Curve prices for Wednesday 11th September fell slightly after the previous day’s price spike. This was partly due to the reduced risk of large-scale outages after the announcement that faults affected only 20 of France’s 58 nuclear reactors. In addition, bearish EUA carbon and Brent prices helped put downward pressure on the UK power curve.

On Thursday 12th September, prices for secure and promote products continued to fall following bearish NBP equivalent prices. The movements of the rest of the energy complex were mixed: carbon and coal made small gains on the day and Brent crude was slightly down by the close. There were further losses on the power curve over Friday 13th September, in reaction to weaker prices on NBP equivalent contracts.

2019-09-16 pricingreportgraphs2

*For more information about Secure and Promote, please consult this Ofgem web page.

Annual Power

The annual power graph shows how the value of an annual power contract changes over time. The annual contract value is the average of the front two seasons, currently winter 19 and summer 20.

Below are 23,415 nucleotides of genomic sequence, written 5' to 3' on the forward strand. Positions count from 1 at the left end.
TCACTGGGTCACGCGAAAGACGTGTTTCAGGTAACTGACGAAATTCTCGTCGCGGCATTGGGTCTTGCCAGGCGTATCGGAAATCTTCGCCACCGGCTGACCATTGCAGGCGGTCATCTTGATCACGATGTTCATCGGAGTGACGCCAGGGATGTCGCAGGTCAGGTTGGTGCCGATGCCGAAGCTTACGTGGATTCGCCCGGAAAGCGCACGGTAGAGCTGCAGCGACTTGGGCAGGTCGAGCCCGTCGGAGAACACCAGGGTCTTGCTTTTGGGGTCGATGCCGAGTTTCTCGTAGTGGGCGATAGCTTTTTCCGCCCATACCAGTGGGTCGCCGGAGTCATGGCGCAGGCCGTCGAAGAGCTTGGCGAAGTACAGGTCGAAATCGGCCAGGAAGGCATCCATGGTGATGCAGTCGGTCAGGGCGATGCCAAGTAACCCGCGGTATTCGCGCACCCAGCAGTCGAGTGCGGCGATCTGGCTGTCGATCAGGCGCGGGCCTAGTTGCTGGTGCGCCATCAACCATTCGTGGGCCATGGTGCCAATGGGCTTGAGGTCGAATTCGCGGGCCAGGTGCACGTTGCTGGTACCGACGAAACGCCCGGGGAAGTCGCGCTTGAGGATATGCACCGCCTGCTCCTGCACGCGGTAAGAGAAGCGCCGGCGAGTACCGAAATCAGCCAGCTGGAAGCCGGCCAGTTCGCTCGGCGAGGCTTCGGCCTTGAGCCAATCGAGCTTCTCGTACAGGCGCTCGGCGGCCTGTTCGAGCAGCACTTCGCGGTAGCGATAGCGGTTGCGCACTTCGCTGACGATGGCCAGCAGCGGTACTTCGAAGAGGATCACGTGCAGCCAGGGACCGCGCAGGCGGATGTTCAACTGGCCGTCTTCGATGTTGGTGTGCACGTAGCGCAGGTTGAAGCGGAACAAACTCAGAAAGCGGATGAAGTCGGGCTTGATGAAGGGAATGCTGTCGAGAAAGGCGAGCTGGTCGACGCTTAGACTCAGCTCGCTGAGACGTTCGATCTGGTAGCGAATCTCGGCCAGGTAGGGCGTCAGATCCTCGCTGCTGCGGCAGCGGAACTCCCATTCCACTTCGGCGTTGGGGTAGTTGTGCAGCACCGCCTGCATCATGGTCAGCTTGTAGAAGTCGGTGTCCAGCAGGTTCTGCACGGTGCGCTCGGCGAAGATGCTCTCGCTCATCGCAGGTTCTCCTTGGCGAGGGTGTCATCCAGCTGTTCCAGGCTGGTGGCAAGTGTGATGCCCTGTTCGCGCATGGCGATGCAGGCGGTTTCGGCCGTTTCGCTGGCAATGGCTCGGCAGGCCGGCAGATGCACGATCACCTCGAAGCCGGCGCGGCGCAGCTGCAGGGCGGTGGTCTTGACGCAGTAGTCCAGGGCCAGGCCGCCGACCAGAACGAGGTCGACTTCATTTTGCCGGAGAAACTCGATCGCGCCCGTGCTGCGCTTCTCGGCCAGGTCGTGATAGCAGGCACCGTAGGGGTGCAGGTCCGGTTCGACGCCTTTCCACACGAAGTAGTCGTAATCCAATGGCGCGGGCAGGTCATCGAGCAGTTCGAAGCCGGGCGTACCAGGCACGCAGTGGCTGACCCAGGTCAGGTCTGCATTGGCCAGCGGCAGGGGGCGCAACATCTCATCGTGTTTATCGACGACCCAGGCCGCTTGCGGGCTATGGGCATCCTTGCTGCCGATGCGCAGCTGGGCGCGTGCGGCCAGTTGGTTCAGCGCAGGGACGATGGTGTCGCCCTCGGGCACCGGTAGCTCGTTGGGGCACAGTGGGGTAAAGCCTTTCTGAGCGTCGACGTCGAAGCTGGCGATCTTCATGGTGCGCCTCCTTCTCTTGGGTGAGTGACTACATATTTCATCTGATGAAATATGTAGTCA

2019-09-16 annual-prices

To help you make sense of the industry, you can also use our jargon buster and handy guide to Third Party Costs (currently 60% of your bill). And for interesting articles and useful insights, look out for our blog.

Report written by Thomas Stebbings and Ben Symonds and George Goodhew - Haven Power’s Portfolio Analysts. To speak to them, or the rest of our Flex & Portfolio Management team’s analysts, call 01473 707755 quoting reference HP250.

Disclaimer

Although we’ve made all reasonable effort to verify the information in this report and provide the highest possible accuracy, Haven Power Limited gives no warranty - express or implied - in respect of this information. Furthermore, our provision of this report does not constitute advice of any kind and readers should not take it as the basis for any commercial or financial decisions. You should make any such decision based on your own records, knowledge and perception of power market data, supplemented with appropriate independent expert advice when required.